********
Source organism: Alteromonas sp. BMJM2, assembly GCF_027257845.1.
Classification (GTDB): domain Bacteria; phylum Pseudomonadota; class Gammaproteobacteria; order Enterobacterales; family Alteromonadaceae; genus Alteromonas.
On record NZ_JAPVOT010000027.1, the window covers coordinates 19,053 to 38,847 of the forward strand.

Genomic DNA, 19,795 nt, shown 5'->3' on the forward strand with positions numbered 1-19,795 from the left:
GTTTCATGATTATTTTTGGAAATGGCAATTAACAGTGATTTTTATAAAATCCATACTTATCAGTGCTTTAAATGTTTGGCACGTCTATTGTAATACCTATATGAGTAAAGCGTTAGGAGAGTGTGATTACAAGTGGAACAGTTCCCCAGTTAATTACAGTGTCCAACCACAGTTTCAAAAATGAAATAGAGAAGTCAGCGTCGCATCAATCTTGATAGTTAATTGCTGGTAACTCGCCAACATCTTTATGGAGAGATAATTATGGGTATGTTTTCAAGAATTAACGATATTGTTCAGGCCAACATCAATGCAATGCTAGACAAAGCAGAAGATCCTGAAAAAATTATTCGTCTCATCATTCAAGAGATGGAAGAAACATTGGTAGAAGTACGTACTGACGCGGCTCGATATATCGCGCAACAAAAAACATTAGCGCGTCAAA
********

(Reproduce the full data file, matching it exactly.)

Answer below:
Source organism: Alteromonas sp. BMJM2, assembly GCF_027257845.1.
Classification (GTDB): domain Bacteria; phylum Pseudomonadota; class Gammaproteobacteria; order Enterobacterales; family Alteromonadaceae; genus Alteromonas.
On record NZ_JAPVOT010000027.1, the window covers coordinates 19,053 to 38,847 of the forward strand.

Genomic DNA, 19,795 nt, shown 5'->3' on the forward strand with positions numbered 1-19,795 from the left:
GTTTCATGATTATTTTTGGAAATGGCAATTAACAGTGATTTTTATAAAATCCATACTTATCAGTGCTTTAAATGTTTGGCACGTCTATTGTAATACCTATATGAGTAAAGCGTTAGGAGAGTGTGATTACAAGTGGAACAGTTCCCCAGTTAATTACAGTGTCCAACCACAGTTTCAAAAATGAAATAGAGAAGTCAGCGTCGCATCAATCTTGATAGTTAATTGCTGGTAACTCGCCAACATCTTTATGGAGAGATAATTATGGGTATGTTTTCAAGAATTAACGATATTGTTCAGGCCAACATCAATGCAATGCTAGACAAAGCAGAAGATCCTGAAAAAATTATTCGTCTCATCATTCAAGAGATGGAAGAAACATTGGTAGAAGTACGTACTGACGCGGCTCGATATATCGCGCAACAAAAAACATTAGCGCGTCAAA